Adenosine monophosphate-activated protein kinase as a potential target for synthetic chalco-naringenin analogs and putative therapeutic applications.
Nyane, Ntsoaki Anna.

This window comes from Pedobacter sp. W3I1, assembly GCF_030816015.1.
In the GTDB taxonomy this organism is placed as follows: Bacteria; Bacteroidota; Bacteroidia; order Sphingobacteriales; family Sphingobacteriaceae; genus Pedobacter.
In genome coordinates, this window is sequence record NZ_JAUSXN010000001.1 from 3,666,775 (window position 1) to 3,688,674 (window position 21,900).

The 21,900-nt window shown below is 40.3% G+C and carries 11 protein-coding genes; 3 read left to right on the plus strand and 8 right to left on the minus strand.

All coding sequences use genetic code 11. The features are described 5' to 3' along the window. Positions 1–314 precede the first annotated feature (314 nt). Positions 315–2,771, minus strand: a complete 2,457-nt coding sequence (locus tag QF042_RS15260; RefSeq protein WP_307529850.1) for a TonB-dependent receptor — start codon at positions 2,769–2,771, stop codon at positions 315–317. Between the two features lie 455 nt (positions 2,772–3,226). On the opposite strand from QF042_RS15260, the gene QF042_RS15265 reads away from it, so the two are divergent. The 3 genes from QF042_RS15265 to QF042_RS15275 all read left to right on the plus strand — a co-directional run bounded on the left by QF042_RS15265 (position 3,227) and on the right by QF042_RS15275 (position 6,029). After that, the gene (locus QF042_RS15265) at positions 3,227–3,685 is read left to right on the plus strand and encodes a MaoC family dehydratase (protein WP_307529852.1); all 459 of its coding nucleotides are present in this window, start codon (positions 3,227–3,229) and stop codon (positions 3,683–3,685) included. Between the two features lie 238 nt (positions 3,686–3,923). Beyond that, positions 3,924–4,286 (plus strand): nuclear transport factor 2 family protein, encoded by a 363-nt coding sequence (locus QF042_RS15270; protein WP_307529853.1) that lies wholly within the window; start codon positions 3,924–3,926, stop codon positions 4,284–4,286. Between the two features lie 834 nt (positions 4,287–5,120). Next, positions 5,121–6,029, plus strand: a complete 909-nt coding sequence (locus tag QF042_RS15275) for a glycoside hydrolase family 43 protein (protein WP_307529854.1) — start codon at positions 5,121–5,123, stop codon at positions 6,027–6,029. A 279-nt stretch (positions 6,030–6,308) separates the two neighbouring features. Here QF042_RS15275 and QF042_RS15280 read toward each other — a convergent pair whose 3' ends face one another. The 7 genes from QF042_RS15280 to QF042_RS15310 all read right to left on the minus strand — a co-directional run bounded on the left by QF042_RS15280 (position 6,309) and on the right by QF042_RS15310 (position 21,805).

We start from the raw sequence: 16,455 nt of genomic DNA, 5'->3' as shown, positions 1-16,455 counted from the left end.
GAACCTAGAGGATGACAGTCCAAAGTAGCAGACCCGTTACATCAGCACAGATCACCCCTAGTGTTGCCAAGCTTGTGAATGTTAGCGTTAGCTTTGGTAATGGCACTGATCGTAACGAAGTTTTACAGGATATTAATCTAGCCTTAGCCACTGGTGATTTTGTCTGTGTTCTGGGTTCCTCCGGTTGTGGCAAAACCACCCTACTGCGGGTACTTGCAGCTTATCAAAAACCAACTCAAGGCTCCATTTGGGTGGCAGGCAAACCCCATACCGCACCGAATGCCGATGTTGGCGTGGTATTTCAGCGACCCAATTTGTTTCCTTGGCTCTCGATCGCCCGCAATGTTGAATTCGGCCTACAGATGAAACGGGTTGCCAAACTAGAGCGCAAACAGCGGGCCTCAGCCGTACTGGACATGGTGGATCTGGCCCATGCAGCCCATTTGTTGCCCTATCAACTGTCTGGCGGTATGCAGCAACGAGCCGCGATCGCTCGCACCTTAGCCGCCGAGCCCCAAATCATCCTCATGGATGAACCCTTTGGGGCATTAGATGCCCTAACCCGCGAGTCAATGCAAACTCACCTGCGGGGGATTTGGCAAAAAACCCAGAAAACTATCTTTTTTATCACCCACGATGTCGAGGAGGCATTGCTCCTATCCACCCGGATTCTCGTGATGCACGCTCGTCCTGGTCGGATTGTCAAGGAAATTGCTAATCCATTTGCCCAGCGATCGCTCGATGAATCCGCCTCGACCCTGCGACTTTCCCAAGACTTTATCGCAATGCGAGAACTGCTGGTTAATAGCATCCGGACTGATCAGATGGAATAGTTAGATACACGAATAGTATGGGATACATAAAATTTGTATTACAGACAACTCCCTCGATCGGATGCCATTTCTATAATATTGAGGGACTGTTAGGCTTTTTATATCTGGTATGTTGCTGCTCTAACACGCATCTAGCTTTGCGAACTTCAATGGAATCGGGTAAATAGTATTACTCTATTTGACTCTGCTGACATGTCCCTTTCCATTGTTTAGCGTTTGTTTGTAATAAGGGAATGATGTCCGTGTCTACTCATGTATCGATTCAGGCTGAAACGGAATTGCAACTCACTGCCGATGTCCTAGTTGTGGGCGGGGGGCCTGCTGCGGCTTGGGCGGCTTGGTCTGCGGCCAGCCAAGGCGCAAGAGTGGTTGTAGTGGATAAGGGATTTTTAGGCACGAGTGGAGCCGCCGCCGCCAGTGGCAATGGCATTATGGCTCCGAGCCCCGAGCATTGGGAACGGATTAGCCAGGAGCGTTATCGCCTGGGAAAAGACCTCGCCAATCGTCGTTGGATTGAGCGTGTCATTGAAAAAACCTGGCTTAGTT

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Introduction: Diabetes mellitus is a multifactorial chronic metabolic disorder that is characterized by defects in endogenous insulin secretion or action, or both, resulting in chronic hyperglycemia, a clinical hallmark of diabetes. Metformin is currently the first-line drug of choice for the treatment of type 2 diabetes (T2D), being prescribed to at least 120 million people worldwide. It exerts its antidiabetic effects by reducing hepatic glucose production and increased peripheral glucose utilization through activation of AMP-activated protein kinase (AMPK). However, despite significant gains with metformin as a monotherapy in T2D, some patients experience gastrointestinal disturbances and lactic acidosis although the latter is very rare. Moreover, some patients still fail to achieve optimum glycemic control when treated on metformin only. Naringenin, a flavonoid exerts its antidiabetic effects by inhibition of gluconeogenesis through upregulation of AMPK, hence metformin-like effects. Because of these similar pharmacological effects between naringenin and metformin, our laboratory synthesized analogs of chalco-naringenin compounds which could be more permeable to the plasma membrane and hence putatively increased pharmacological effects. Aims: To identify AMPK as a potential target of synthetic chalco-naringenin analogs and putative therapeutic applications. Methods: A novel series of 4-[(cyclopropylcarbonyl)amino] chalco-naringenin analogs, compound 5a to 5k, were synthesized and characterized by IR, 1H-NMR and 13C-NMR. In silico screening of the compounds was conducted to evaluate potential antidiabetic activity of the novel chalco-naringenin series. Compounds 2-chlorophenyl (5b) and 5k (2,3-dimethoxyphenyl) had highest binding affinity to AMPK hence were chosen for a study. C2C12 and Chang cells were cultured in dulbecco's modified eagle medium (DMEM) and eagle's minimum essential medium (EMEM) media, respectively, allowed to grow to 80% confluence, and then exposed to different concentrations. MTT assay was used to determine cell viability and chalcones were subjected for 12, 24 and 48 hours at concentrations (10-750 μM). Cells were exposed to metformin (2-10 mM), naringenin (50-500 μM) and chalcones (10-500 μM) for 48 hours and further subjected to phospho-AMPKα (Thr172) sandwich ELISA Kit to determine phosphorylation of AMPK. To measure the amount of glycogen in cells after exposure to metformin, naringenin and chalcones for 48 hours, cells were harvested (1x106 per mL) and the glycogen assay performed according to Seifter et al. (1950). Results: A chalcone series of eleven compounds were successfully synthesized using the Claisen-Schmidt reaction. The absorbance values and peaks observed on the IR spectra confirmed the different functional groups observed on the compounds. The synthesized compounds were also characterized through 13C-NMR and 1H-NMR spectroscopy. The 13C-NMR spectras indicated the presence of the CH2 group of the cyclopropylcarbonyl amide and there were certain distinct peaks on the spectras that identify carbon atoms found on the compounds. In 1H-NMR, the chemical shift for all the CH2 groups on the cycloalkane resonated around δ 1,16 – 0,80 ppm as multiplets, while the other CH multiplet resonated around δ 1,62 – 1,58 ppm. Docking scores of the chalco-naringenin series suggested a good binding affinity of these compounds to AMPK, with compound 5b showing the highest binding affinity to AMPK. Cell viability as determined by 3-(4,5-Dimethylthiazol-2-yl)-2,5-Diphenyltetrazolium Bromide (MTT) assays were found to be dose-dependent for all compounds and compound 5k exerted reduced cell viability as compared to 5b. Furthermore, compound 5b presented with higher IC50 values compared to 5k. The effects of chalcones on AMPK phosphorylation were potentiated by co-treatment with metformin or naringenin. Metformin, naringenin and chalcone 5b significantly reduced synthesis of glycogen as compared to control (p < 0.05). Conclusions: Chalco-naringenin analogs showed potential in expression of AMPK through computational chemistry, however in the in vitro model the effects of chalcones on AMPK were potentiated by metformin and naringenin. The chalcones could further be explored for their potential on AMPK activity on primary hepatocytes and/ or in vivo studies.